Usually, middle ear infections are caused by a bacterial or viral infection. This is due to the fact that viruses can easily spread from the upper throat to the middle ear, especially in children. These infections are painful and can interfere with a child’s hearing. Some of the symptoms of middle ear infection are fever, pain, and loss of appetite. Usually, the infection clears up on its own, but some children may have a severe infection that requires the help of a physician.
Middle ear infections can also be caused by allergies. If a child has allergies, the swelling of the upper respiratory tract can lead to an enlarged adenosis, which can block the Eustachian tube, the tube that connects the middle ear to the back of the throat. This can make the eustachian tube become swollen and can lead to an ear infection.
Middle ear infections can also be associated with secondhand smoke. Smoking can weaken a child’s immune system, making him more susceptible to infections. If your child is exposed to secondhand smoke, avoid it, as it can worsen the symptoms of a middle ear infection.
Some children with acute middle ear infections may experience a high fever and be more restless than usual. They may also have a decreased appetite and a difficult time sleeping through the night. They may have trouble hearing and may wake up crying because of the pain. If the pain is severe, your child may need steroids in addition to treatment. A tympanocentesis procedure is an option, which involves a doctor inserting a tube in the middle ear to remove the fluid. This procedure is only performed in extreme cases.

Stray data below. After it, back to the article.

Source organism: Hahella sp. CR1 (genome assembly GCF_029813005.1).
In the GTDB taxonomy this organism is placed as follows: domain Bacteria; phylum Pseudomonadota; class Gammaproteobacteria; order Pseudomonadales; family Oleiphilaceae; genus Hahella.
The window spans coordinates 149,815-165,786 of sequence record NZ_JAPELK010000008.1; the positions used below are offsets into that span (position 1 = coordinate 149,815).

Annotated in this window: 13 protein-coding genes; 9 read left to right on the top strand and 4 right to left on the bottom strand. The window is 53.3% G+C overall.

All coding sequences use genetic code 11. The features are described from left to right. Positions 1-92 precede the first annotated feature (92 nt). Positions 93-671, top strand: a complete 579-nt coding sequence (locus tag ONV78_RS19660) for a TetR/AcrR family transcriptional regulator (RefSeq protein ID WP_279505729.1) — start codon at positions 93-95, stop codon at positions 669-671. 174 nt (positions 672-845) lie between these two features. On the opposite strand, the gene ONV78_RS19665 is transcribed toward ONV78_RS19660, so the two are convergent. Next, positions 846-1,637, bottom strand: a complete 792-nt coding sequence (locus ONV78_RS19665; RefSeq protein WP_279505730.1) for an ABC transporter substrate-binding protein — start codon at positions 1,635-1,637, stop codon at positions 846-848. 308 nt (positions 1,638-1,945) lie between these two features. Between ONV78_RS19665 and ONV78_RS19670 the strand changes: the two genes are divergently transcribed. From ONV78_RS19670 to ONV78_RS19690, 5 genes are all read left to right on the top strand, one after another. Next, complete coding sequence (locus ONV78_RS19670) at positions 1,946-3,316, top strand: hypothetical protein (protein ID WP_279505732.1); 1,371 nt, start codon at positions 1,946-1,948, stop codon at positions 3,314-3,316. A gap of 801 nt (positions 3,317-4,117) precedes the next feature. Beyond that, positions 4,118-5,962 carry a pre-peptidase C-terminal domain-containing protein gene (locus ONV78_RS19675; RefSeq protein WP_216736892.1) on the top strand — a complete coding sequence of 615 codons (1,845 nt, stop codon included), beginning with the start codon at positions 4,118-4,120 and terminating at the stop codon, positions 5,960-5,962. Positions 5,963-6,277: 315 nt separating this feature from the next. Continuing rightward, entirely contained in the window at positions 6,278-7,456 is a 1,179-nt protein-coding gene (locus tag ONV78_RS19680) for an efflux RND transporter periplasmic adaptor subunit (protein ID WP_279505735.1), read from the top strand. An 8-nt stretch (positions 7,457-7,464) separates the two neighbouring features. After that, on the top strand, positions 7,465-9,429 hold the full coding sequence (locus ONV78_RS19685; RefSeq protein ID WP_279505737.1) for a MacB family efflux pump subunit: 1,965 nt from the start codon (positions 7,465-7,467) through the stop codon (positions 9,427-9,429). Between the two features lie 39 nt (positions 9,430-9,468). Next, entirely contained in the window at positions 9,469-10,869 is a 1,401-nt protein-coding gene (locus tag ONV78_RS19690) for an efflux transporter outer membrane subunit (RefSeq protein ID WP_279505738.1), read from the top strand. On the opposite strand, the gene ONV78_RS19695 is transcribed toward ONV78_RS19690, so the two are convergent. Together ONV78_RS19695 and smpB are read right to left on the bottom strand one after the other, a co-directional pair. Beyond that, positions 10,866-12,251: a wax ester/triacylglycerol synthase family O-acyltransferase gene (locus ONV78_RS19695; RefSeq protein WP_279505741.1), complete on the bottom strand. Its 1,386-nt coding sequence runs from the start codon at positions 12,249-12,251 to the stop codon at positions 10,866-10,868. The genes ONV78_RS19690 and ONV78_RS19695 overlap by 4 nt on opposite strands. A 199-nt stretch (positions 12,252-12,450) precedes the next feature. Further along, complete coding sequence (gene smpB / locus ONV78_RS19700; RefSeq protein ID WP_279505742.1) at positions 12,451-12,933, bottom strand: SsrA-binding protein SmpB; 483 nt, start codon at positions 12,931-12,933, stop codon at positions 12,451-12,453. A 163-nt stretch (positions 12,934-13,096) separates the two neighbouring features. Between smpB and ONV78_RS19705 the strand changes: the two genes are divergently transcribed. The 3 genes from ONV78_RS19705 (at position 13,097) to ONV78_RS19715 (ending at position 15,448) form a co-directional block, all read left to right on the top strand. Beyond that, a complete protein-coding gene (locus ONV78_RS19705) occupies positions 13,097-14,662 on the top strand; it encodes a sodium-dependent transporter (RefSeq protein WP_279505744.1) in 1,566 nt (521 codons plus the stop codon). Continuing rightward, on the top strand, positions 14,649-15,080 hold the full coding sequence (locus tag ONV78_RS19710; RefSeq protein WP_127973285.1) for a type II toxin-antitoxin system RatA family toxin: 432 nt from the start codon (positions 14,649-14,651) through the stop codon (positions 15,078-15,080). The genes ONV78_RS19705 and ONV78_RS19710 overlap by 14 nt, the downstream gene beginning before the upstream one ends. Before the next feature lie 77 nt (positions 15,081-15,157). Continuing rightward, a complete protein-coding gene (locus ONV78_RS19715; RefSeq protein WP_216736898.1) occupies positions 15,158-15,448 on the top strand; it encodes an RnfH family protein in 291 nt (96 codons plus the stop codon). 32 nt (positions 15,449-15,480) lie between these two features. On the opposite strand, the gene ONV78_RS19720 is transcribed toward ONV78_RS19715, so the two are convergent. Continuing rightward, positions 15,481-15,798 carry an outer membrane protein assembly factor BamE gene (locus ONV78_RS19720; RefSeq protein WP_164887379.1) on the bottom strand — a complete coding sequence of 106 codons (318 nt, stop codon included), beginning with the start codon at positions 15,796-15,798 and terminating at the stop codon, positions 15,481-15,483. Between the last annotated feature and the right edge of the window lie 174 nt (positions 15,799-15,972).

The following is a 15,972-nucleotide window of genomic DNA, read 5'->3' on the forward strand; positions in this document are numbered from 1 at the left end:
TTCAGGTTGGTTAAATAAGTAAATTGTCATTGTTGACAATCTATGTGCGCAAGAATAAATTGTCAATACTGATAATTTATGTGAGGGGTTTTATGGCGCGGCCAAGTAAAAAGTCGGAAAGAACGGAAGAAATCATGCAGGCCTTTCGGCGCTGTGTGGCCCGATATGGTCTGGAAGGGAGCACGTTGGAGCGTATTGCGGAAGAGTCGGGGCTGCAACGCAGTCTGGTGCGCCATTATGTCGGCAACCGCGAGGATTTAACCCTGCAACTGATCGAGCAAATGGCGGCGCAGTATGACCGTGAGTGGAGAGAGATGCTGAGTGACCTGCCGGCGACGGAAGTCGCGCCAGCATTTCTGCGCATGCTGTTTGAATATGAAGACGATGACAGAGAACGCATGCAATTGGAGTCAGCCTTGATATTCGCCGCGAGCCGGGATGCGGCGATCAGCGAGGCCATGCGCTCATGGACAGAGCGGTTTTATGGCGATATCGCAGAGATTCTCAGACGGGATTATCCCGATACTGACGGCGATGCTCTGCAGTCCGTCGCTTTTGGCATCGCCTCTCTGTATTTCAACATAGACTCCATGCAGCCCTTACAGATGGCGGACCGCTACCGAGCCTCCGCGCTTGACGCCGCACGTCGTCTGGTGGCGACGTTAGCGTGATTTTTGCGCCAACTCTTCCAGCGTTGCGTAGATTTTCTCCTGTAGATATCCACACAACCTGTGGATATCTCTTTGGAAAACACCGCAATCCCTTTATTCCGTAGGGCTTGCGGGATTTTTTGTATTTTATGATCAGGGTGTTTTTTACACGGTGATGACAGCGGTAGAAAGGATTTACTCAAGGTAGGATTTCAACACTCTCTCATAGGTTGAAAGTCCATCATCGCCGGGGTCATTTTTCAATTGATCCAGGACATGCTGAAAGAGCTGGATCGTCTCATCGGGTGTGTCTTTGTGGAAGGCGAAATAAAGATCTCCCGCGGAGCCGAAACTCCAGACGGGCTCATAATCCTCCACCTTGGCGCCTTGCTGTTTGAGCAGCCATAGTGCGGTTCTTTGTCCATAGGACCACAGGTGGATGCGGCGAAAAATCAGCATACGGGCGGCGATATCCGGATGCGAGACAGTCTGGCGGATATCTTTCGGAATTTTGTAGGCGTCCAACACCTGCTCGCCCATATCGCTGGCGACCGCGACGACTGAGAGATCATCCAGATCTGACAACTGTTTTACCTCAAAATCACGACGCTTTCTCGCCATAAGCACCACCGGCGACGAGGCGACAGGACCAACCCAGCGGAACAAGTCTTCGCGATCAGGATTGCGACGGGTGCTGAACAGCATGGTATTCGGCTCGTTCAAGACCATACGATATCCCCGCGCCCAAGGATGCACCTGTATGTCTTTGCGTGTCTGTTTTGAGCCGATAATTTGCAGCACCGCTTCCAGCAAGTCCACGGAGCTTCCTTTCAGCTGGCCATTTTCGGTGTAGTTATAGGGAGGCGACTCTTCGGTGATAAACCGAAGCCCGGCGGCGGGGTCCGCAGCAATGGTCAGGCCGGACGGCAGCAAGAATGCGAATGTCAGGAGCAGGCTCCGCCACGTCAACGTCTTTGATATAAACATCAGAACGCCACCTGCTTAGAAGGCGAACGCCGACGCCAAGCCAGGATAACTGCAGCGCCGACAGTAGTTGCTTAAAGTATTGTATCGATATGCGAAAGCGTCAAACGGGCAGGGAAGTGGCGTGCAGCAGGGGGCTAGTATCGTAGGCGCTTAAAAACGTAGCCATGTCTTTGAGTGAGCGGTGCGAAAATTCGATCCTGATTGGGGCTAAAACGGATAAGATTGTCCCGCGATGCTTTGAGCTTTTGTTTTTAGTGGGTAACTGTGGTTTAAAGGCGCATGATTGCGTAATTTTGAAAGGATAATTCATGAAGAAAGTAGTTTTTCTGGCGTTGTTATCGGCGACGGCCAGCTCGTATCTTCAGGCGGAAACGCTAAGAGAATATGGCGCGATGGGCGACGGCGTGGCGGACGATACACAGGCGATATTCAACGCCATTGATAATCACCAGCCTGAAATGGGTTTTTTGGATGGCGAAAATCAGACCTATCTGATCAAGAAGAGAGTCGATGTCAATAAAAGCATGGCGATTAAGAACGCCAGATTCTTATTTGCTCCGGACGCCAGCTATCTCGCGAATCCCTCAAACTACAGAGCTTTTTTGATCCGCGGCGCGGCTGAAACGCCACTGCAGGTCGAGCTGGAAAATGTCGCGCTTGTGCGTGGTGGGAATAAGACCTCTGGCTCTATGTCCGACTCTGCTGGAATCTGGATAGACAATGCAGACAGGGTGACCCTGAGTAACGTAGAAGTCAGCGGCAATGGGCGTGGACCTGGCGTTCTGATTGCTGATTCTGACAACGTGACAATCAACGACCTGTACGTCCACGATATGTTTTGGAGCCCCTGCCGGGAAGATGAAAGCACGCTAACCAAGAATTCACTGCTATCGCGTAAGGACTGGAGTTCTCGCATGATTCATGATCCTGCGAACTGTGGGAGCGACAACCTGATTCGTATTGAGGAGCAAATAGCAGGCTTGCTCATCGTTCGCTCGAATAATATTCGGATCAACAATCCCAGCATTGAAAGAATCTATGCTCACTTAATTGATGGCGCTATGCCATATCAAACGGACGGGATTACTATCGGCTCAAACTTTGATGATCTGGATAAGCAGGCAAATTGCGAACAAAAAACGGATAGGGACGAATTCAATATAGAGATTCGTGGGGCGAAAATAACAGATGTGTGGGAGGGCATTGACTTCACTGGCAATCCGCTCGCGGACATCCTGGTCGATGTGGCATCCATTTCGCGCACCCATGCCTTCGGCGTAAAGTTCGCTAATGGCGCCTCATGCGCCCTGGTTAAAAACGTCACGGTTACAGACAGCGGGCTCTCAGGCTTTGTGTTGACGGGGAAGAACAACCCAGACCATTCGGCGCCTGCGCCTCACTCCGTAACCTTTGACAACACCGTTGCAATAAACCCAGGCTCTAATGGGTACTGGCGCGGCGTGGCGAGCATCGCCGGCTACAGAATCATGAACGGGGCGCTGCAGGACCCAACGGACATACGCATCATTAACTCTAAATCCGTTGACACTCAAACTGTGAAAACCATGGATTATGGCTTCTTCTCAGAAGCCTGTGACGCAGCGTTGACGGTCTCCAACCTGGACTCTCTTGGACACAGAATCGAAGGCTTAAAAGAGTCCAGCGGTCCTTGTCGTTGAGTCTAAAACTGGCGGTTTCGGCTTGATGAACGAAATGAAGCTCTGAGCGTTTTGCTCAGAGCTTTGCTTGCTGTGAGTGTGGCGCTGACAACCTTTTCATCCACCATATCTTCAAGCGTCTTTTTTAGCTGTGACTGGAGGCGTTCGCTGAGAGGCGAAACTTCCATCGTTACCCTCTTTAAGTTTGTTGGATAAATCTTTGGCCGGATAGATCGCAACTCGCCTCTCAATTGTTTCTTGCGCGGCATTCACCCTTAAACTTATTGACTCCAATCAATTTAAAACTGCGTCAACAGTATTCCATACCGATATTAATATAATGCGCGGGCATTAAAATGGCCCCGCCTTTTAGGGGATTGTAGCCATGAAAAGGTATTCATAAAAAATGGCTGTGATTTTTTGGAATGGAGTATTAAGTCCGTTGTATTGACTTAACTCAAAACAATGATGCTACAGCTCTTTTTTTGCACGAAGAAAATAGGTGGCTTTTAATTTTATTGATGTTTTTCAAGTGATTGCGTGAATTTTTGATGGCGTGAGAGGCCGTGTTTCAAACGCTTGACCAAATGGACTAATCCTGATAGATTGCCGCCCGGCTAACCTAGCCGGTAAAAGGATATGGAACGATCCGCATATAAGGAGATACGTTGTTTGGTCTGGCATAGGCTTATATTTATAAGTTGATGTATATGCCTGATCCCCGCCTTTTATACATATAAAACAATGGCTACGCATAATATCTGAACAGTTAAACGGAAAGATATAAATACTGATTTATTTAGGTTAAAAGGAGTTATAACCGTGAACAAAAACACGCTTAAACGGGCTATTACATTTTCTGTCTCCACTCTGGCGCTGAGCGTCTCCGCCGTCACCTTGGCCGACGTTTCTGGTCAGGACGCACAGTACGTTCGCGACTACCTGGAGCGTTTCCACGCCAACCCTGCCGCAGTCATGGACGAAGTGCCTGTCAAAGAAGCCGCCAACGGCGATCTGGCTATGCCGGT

If your child has an ear infection, the doctor may recommend a hearing test. This can help the doctor determine whether your child’s ear is infected and whether the infection is serious. If you decide to get your child’s hearing tested, the doctor may use a pneumatic otoscope to determine whether the eardrum is moving correctly. If there is fluid in the middle ear, the doctor may recommend antibiotics to clear the infection. A pneumatic otoscope uses a lighted lamp to allow the doctor to see inside the ear.
The doctor may also recommend a series of pneumococcal vaccinations. These vaccines protect against the common cause of middle ear infections, Streptococcus pneumonia. These vaccinations should be given to children according to their age. Using these vaccinations is important to protect your child from infections.
In most cases, acute middle ear infections go away on their own within two to three days. If your child’s symptoms do not improve after a week, a visit to the doctor may be necessary. If the infection is severe, the doctor may elect to lance the eardrum.
A middle ear infection can be treated with antibiotics, steroids, and pain relievers. These treatments are effective at treating the infection. It is important to tell your doctor about any medications that you are taking, since some drugs may interfere with antibiotics.